Thursday, August 14, 2014

Tiger sharks petted and regularly fed by hand by divers

Tiger sharks are petted and fed by hand by divers off Jupiter, Florida.

Two divers are captured on video feeding tiger sharks off Jupiter, Florida. It’s so common that GrindTV Outdoor said “for these divers, every week if Shark Week.”

Mickey Smith and Robert Nimmo, members of a group called Shark Addicts, told GrindTV that they dive with paying clients every weekend aboard Emerald Charters. They go four miles offshore, make three dives per trip, and encounter as many as 20 tiger sharks per dive.

Take a look at the incredible footage of the divers getting up close and personal to the dangerous tiger sharks, something you'd likely see during Shark Week:

More from GrindTV Outdoor:
“Sharks have such a bad reputation, all caused by the media,” Smith said, when asked why the group is so passionate about spending every weekend swimming with and videotaping apex predators. “We bring people on these shark dives who are hesitant at first, after the dives they can’t wait to go again.”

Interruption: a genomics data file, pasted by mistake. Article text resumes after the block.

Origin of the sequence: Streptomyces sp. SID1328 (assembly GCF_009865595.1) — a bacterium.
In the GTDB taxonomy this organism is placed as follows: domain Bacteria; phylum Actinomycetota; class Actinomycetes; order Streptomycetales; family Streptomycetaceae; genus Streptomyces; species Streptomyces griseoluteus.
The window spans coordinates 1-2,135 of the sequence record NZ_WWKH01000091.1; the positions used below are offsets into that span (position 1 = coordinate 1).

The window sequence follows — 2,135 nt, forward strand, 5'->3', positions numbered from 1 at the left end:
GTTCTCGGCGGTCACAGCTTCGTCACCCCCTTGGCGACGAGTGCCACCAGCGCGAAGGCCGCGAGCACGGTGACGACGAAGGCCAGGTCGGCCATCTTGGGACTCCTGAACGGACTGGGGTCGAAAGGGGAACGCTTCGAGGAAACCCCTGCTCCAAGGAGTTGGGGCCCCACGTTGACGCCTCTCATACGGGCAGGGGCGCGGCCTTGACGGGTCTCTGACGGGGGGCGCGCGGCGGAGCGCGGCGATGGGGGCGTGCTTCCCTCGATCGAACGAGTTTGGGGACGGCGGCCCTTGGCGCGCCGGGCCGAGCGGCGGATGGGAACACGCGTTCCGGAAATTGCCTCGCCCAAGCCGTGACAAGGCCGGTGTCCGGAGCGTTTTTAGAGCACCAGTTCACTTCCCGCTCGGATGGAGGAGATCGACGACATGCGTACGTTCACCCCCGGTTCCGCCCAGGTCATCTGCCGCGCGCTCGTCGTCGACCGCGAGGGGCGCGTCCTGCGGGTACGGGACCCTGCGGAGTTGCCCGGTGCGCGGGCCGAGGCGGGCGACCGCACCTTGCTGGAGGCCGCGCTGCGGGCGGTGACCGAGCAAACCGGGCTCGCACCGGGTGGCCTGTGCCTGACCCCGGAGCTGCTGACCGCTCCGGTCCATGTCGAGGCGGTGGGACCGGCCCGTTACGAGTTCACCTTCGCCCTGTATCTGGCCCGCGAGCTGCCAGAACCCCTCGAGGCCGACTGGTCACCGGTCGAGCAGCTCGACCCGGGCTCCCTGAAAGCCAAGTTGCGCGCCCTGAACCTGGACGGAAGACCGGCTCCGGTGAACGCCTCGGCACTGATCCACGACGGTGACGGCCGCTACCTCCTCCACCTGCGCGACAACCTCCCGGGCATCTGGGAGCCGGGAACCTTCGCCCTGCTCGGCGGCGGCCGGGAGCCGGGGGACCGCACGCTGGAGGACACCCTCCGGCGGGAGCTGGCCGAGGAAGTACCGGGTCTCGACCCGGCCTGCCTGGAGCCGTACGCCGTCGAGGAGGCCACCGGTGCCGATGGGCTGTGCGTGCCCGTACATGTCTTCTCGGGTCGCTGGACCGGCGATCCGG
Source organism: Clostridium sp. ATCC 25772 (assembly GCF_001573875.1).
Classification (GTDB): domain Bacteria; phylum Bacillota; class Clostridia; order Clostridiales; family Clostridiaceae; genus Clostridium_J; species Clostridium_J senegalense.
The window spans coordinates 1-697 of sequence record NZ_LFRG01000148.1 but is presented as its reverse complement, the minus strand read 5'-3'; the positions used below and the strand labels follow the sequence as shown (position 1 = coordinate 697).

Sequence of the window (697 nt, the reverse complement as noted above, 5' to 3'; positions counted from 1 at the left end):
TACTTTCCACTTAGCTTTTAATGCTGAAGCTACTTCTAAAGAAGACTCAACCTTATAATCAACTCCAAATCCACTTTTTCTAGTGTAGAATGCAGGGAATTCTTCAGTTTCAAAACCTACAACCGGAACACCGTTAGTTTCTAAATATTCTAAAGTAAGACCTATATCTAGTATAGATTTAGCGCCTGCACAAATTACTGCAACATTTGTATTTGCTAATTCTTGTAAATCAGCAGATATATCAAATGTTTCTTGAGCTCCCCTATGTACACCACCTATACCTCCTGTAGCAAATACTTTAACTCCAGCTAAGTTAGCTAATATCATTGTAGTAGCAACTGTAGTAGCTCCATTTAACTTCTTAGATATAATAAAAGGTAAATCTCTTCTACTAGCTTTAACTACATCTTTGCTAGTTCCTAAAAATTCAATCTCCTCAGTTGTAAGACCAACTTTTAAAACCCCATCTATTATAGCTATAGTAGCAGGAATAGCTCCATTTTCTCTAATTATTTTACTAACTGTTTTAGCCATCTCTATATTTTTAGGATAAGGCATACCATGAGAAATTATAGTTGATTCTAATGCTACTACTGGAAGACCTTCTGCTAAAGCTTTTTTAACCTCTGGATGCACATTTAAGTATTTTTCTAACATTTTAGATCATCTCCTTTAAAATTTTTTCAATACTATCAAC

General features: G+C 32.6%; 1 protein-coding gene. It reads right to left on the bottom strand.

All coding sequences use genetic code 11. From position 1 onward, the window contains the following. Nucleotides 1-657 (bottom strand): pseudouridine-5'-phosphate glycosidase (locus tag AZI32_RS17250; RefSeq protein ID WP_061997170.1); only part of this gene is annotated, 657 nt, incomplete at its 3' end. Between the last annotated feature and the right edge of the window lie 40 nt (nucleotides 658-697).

Asked about the intimacy of these dives, inspired by the presence of bait, which is what the sharks are really after, Smith said of the potential danger factor:
“Sharks are beautiful and intelligent animals. They know the difference between the divers and the bait. I feel totally in my comfort zone when surrounded by these awesome sharks.”
National Geographic offers a pretty good description of Tiger Sharks:
Tiger sharks are named for the dark, vertical stripes found mainly on juveniles. As these sharks mature, the lines begin to fade and almost disappear.

These large, blunt-nosed predators have a duly earned reputation as man-eaters. They are second only to great whites in attacking people. But because they have a near completely undiscerning palate, they are not likely to swim away after biting a human, as great whites frequently do.

They are consummate scavengers, with excellent senses of sight and smell and a nearly limitless menu of diet items. They have sharp, highly serrated teeth and powerful jaws that allow them to crack the shells of sea turtles and clams. The stomach contents of captured tiger sharks have included stingrays, sea snakes, seals, birds, squids, and even license plates and old tires.

Seems like tiger sharks will eat just about anything. Be careful, divers.

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1 comment:

  1. Haha, awe, so cute. I might have to add this to the bucket list.


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